A Conversation with Productivity Expert Steven Steinhart.
We asked Steve Steinhart, one of the nation’s leading hospitality sales consultants, to provide helpful tips and time management strategies you can use to eliminate “time robbers” and get more work done.
What are “Time Robbers?”
Time robbers can be an individual, a group, a meeting or a task. Time robbers are other people’s priorities, an administrative workload, internal meetings that take place. Quite simply, Time Robbers are anything that take you off your daily schedule.
I think we would all agree that we would get more done if we had more time in the day. My position is that we can in fact add more time to our workday by taking back some of that crucial time each day by examining, exploring and eliminating the most common Time robbers.
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You’ve done thousands of time and motion audits for your clients. In your experience, what are the top 3 most common time robbers for meeting and event professionals?
The top 3 Time Robbers in the meetings and events industry are:
-Internal staff meetings
-Lack of organizational skills
What are some daily strategies we can employ to be more productive?
The number one daily strategy to be more effective in getting your tasks done is to begin your to-do list for tomorrow before you leave for work today.
That way you already have a jump on your tasks for tomorrow and you won’t be spending precious time planning during your peak productive hours, you’ll be spending that time completing your tasks instead.
The next most effective daily productivity strategy is to learn how to handle interruptions.
When we have a momentum going we’re often very effective in getting our tasks done. If we’re interrupted for anything unrelated to our tasks, we’re suddenly out of the moment and we lose valuable time trying to regain that momentum. We really need to be able to teach our colleagues to be respectful of our time and not to interrupt us when we are in “peak performance” mode.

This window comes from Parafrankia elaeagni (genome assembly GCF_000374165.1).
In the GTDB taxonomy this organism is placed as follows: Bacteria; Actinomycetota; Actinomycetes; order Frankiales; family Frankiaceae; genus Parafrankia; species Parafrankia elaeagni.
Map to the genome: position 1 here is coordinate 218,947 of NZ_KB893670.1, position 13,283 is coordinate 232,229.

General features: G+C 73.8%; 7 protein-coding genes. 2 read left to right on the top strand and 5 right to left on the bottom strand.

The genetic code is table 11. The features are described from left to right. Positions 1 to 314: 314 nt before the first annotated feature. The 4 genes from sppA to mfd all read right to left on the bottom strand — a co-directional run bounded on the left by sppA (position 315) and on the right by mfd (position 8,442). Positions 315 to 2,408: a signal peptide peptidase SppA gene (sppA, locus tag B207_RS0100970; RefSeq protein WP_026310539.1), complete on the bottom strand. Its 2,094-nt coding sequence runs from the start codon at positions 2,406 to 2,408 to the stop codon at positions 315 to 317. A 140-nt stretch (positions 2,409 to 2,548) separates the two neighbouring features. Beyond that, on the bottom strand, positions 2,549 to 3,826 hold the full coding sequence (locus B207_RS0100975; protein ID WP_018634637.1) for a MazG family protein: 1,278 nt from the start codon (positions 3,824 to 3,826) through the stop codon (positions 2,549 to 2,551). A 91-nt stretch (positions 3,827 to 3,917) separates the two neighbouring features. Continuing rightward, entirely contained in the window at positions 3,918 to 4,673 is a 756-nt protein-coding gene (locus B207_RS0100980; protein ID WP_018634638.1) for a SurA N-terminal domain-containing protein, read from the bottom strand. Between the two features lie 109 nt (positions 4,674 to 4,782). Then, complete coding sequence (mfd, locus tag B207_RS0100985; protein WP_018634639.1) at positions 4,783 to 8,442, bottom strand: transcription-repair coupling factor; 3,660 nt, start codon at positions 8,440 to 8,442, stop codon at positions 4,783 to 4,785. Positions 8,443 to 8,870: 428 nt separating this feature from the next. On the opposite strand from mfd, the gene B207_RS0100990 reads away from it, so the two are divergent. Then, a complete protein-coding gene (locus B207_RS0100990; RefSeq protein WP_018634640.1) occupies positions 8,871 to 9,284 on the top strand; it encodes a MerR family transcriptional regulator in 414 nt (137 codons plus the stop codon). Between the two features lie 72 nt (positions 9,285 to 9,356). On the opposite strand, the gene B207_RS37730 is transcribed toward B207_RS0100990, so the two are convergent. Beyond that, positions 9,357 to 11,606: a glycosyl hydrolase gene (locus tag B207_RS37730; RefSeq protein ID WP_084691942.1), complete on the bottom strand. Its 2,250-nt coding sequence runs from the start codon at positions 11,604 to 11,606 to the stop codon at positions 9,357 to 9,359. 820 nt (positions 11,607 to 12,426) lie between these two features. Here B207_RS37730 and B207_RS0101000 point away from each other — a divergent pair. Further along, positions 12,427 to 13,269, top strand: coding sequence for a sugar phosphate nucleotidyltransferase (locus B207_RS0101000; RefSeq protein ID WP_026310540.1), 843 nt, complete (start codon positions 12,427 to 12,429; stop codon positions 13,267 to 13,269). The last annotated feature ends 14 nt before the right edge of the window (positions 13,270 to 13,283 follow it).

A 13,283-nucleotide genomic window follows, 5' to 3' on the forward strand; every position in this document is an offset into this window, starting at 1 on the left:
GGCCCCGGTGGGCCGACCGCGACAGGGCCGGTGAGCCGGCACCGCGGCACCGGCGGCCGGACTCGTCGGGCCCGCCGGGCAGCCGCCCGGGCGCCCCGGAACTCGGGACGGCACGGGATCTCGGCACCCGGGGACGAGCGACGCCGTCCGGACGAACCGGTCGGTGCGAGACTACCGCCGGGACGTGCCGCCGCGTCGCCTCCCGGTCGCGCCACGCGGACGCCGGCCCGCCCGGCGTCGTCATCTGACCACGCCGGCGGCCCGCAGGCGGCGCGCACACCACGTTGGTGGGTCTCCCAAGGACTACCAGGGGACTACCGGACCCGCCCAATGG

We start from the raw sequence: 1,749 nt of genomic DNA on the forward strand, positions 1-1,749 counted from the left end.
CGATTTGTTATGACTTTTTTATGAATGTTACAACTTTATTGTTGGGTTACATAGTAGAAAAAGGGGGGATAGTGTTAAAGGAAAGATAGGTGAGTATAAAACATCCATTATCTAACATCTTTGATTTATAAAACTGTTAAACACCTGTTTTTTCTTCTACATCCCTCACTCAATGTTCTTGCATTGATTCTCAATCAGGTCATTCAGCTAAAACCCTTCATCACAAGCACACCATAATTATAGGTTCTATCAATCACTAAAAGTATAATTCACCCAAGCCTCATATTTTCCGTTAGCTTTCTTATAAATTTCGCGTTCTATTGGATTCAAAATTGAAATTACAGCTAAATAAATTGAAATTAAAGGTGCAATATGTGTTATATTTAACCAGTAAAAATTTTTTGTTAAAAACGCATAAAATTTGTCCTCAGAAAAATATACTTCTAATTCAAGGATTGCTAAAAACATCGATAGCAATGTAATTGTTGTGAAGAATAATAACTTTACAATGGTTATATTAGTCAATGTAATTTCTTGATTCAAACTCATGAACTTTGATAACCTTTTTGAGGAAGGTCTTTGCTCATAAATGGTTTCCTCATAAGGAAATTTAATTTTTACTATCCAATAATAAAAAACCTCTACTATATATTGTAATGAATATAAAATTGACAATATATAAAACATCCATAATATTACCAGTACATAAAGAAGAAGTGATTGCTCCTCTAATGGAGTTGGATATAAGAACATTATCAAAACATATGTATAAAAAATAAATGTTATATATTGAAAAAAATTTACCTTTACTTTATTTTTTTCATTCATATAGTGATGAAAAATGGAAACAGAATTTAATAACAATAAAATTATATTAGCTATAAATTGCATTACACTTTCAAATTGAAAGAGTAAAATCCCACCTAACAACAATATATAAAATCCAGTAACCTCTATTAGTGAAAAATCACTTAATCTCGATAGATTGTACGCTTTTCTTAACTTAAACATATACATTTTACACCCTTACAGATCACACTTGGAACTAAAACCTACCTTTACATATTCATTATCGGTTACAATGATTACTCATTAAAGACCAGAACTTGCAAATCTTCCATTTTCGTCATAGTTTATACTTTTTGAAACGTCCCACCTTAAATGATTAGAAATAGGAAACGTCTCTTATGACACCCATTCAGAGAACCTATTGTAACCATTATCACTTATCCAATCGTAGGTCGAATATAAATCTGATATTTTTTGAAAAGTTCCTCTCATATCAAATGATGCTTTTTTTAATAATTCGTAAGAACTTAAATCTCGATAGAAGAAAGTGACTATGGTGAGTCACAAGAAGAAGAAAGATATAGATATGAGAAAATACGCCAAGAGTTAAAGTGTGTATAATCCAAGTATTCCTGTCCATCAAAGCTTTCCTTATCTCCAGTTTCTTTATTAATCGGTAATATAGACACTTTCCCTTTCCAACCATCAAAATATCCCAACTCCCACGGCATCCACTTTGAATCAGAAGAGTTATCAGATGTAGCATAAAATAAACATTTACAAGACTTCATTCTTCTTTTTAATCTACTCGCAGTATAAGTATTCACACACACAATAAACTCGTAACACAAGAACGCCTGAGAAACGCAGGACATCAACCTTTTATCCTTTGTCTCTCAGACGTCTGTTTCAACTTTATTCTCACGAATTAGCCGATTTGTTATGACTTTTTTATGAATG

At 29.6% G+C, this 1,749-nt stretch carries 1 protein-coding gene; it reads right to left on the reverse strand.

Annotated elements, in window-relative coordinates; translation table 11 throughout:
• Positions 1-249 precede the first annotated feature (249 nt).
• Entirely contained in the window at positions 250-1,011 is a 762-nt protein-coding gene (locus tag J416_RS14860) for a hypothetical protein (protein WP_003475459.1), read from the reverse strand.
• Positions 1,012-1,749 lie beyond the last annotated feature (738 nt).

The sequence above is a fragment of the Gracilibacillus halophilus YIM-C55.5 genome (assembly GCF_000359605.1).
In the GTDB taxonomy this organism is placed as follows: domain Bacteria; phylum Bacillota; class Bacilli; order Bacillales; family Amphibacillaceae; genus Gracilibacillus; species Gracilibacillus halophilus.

Our industry in based on meetings. Are you suggesting that we no longer have them?
We need to distinguish between the two types of meetings. One is the meetings between a planner and a supplier (or a supplier and a client). That’s a good meeting, and the more of those we have, the better. The meetings I’m talking about that act as the biggest time robbers are sales meetings, revenue management meetings, menu reading meetings and the like.
Too many of these meetings are occurring between 9 a.m. and 5 p.m.— and that’s prime time for selling and deal making. We shouldn’t be holding internal meetings during those peak selling times. Every minute that you’re in a meeting between 9 and 5 is a moment that you could have but you didn’t spend talking with a potential customer or client.
In our webcast, we’re going to give you tips and suggestions on what you can do to overcome this biggest of all time robbers.
Well, for starters, all meetings need to have specific start and end times. Some meetings need to have an agenda. Your team also needs to be receptive to the idea that some meetings should really be postponed until everyone has had an opportunity to familiarize themselves with the topic before the meeting actually begins.
This sounds like common sense but you’d be surprised at how many meetings start without a set agenda or a clear understanding of the topic to be discussed. Meetings should NOT be brainstorming sessions that are scheduled during valuable sales or booking time.
“Setting priorities” is a phrase that you use a lot in your webcast. How big a factor is that in eliminating time robbers?
When it comes to setting priorities for our time and our tasks, you really need to take it to the next level. For example, you need to tackle your most difficult tasks during your peak performance times— but those times may differ for every individual. In the webcast, we’ll look at how you determine your peak performance times. We’ll uncover that productivity and effective time management is not just about getting through your tasks but getting through them at the best possible times of day.
What other strategies can we employ to help prioritize our tasks?
I recommend that for every task we have, we ask ourselves the following questions:
-Must this task be done today?
-What if this task is not done today?
-What if this task never gets done?
-Can I get someone else to do this task?
Running every task on your to-do list through this algorithm will help you assign the priority on which these talks should be handled. More importantly, evaluating your tasks in this way will often eliminate tasks altogether once you realize that not every task on your list needs to be completed by you.
Be sure to register for our free webcast, Critical Analytics of a Sales Manager’s Day – Selling vs. Servicing vs. Admin.